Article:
The Nokia Lumia 625 has the same selection of media apps as other Lumia handsets. It's a reasonable selection, and combined with the big screen and microSD slot the phone has a fair amount of media potential, though the low resolution of the screen and the low amount of built in storage (8GB) threatens to undermine that.
The most impressive music app on the Nokia Lumia 625 is undoubtedly Nokia Music.
Not only does it let you create playlists and sort your music by genre, artist, album or song as you'd expect any good player to, it also has extra features like free 'mix radio' playlists which you can listen to over 3G/4G/Wi-Fi or even make available for offline listening.
Plus you can view a list of nearby gigs that are happening soon and shop for more music from Nokia's store.
It's an attractive player too, as it's full of album artwork, and by plugging headphones in you'll get access to equaliser settings allowing you to tailor the sound to your liking. It also has lock screen controls, but unfortunately not start screen ones.
As well as Nokia Music, the Nokia Lumia 625 also comes with Music + Videos, which is the standard music (and video) player that all Windows Phone 8 handsets come with.
This one isn't quite so interesting and it's also kind of similar, leaving it a bit redundant. It's got the same playlist support and sorting options as Nokia Music.
It also has a built in music store and the equaliser settings work here too, but weirdly you don't seem to be able to access them directly from the player, instead having to delve into the main settings menu. However it doesn't have the free mixes that Nokia's player has.
One thing the Music + Videos player does have in its favour is an FM radio, though it's about as basic as possible, letting you search for stations and save favourites but not a whole lot else.
Still, with a choice of one good and one reasonable player, plus others available to download from the store and support for WAV, MP3, eAAC+ and WMA audio files the Nokia Lumia 625 makes quite a good music player.
Only having 8GB of storage means that you'll quickly need to invest in a microSD card if you want to store a lot of songs on it, but that's a minor inconvenience and at least it has the option.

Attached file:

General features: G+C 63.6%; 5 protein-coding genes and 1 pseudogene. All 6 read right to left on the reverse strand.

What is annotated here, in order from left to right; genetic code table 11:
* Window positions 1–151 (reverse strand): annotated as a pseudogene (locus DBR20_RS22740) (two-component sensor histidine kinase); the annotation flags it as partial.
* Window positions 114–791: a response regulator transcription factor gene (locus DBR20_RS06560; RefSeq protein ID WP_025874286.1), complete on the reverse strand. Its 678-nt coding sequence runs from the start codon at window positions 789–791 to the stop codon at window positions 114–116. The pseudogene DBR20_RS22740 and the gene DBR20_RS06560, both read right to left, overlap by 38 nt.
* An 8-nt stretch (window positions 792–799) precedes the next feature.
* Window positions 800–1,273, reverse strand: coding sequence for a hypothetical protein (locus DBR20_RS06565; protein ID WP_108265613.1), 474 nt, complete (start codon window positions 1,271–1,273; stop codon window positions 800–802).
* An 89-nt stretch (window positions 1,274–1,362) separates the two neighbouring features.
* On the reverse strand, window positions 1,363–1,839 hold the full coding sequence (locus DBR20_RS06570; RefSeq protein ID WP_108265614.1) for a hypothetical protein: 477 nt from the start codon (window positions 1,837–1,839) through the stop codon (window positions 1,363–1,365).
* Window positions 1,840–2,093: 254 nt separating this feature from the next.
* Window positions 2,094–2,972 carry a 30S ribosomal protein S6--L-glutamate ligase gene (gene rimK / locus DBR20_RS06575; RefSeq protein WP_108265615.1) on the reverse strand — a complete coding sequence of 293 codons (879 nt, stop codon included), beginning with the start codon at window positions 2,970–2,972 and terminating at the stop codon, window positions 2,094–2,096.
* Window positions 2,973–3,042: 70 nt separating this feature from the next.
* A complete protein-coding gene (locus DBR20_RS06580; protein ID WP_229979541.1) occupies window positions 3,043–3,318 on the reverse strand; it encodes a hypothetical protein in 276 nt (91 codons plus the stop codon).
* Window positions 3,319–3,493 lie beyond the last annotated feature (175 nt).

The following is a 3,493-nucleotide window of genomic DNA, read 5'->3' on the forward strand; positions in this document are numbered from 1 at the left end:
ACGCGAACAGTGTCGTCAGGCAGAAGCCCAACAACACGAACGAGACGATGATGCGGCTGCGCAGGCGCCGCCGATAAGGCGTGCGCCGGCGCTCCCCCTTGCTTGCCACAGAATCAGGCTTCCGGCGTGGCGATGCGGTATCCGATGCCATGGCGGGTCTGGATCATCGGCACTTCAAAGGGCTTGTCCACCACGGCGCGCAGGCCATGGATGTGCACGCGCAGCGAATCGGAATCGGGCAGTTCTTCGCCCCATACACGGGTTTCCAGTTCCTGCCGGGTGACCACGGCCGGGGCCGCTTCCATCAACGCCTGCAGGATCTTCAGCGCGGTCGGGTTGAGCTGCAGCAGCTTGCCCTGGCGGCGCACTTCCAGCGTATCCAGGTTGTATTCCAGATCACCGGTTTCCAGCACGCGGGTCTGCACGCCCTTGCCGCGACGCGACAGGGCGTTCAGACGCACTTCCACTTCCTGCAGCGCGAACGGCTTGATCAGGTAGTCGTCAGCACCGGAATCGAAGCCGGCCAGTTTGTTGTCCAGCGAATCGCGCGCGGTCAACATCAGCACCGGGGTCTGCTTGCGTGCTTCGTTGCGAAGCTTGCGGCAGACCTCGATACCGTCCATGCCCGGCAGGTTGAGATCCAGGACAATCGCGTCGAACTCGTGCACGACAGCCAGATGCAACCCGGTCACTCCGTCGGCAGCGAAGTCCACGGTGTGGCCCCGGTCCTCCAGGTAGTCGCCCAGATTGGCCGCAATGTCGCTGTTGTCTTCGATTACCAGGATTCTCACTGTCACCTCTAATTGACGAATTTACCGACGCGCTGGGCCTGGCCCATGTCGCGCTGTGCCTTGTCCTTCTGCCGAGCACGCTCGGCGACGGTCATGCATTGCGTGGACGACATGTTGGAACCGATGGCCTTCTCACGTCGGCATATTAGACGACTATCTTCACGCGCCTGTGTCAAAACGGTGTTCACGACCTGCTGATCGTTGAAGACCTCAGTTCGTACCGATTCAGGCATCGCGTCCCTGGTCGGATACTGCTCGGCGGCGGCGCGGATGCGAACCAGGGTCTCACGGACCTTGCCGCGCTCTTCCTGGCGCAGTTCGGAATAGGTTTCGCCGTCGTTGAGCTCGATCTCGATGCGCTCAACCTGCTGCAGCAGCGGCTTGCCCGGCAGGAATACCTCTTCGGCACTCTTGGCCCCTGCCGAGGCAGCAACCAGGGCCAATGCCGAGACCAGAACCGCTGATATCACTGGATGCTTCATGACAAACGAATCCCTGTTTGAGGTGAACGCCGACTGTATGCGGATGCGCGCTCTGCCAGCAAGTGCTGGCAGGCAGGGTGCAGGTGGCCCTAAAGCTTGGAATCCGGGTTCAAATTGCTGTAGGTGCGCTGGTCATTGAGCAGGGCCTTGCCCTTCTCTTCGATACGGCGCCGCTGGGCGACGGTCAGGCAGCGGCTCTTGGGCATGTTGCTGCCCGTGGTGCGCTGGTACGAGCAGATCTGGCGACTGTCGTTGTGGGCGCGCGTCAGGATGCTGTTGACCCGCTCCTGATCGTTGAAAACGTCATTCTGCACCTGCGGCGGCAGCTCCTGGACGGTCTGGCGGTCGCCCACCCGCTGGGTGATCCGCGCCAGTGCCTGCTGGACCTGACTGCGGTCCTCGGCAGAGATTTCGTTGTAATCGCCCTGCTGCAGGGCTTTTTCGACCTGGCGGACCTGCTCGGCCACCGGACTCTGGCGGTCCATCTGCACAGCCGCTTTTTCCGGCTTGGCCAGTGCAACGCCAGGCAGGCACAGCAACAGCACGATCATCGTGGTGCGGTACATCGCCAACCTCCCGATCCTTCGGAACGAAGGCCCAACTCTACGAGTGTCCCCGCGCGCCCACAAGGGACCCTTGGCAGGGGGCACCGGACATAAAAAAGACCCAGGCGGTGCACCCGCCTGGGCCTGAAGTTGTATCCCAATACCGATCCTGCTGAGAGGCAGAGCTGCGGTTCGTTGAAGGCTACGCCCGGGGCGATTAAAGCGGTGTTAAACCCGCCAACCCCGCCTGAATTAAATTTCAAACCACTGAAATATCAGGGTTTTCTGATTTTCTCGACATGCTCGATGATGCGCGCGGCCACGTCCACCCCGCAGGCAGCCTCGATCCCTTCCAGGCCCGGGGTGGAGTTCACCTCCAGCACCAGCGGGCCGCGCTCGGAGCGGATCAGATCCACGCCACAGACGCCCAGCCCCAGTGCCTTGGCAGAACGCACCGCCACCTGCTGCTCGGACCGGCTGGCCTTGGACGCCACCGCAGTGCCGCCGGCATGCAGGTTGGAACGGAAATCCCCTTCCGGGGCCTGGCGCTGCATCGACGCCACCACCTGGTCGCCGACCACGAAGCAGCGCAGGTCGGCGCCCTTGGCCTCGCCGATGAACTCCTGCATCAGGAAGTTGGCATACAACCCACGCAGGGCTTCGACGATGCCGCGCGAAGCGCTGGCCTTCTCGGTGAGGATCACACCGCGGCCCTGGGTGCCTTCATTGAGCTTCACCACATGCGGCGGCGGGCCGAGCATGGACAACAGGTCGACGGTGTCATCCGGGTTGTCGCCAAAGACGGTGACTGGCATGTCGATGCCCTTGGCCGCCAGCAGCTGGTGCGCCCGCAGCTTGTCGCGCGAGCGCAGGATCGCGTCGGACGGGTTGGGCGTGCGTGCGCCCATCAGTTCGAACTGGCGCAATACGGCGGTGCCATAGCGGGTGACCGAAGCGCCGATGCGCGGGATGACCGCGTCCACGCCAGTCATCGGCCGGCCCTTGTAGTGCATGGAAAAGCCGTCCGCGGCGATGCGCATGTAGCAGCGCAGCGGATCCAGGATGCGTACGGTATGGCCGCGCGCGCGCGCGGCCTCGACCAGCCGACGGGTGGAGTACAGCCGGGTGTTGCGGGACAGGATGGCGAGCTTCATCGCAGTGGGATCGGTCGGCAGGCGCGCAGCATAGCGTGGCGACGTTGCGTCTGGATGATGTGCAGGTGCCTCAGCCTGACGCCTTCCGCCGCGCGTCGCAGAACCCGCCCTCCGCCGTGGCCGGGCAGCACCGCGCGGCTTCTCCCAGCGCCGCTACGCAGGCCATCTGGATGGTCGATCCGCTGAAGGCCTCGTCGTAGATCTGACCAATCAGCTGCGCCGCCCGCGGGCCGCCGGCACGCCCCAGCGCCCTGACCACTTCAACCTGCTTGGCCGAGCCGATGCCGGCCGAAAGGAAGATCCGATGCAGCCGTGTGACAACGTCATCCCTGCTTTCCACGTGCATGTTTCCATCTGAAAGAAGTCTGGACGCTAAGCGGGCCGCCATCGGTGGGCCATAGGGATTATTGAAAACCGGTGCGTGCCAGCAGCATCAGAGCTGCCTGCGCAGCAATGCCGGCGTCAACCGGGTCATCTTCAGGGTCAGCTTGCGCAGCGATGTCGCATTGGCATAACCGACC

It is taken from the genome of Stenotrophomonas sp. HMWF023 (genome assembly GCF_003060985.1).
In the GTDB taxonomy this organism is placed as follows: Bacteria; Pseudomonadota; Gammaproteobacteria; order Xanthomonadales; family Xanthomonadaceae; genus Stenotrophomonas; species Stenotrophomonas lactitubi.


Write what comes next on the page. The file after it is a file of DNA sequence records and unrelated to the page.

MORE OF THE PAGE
The speakers are pretty loud too, though music sounds kind of flat and lifeless through them so headphones are always preferred.
There's only one video app on the Nokia Lumia 625, specifically Music + Videos, or in other words the same video app every other Windows Phone 8 handset has. It's very basic too.
You can see all of your videos as thumbnails then tap one to play it, after which you can jump ahead or resize it to fit the screen but that's about it. The handset supports MP4, H.264, H.263 and WMV files.
As with most things that particularly make use of the screen, the display on the Nokia Lumia 625 is a double-edged sword when it comes to watching videos.
It's big, especially for the money, which is always a plus when watching something. But it's also quite low resolution, so while you'll get a big picture it won't look that great. It's not terrible, but if you're watching anything more substantial than YouTube videos it is a bit annoying.
Speaking of YouTube, there's no built in app, though there are a few available from the store. Still, while the screen and player might not be up to much at least the Nokia Lumia 625 is fairly comfortable to hold while watching things.
As with music, the lack of built in storage can also be an annoyance here, as you won't fit all that many videos on the Lumia 625 without putting a microSD card in it first.
There are a couple of different photo apps on the Nokia Lumia 625. The main one is simply called Photos and it's a gallery containing all of the photos on your phone.
It will also pull albums from OneDrive and Facebook and you can add photos to favourites and sort them by date or the people tagged in them.
The Photos app even has a bit of extra social network integration going on, as swiping left or right a couple of times from the main screen lets you view a feed of photos that people have recently uploaded to social networks.
When you're actually looking at a photo there's a button at the bottom that brings up a menu allowing you to set the photo as your lock screen wallpaper, save it to SkyDrive, delete it, share it or edit it. The latter of which gives you a few basic tools such as being able to rotate, crop or fix the photo.
As gallery apps go it's pretty good. It's well laid out, has quite a few options and integrates well with social networks.
The screen on the Lumia 625 perhaps isn't the best place to view your photos, but that needn't be a problem either as the other photo app, PhotoBeamer, lets you send the photos to a computer screen.
You do this by navigating to the PhotoBeamer website then using your Lumia to scan the QR code it displays.
It will then link up to your gallery and let you see your photos on a bigger, better screen, which could definitely come in handy.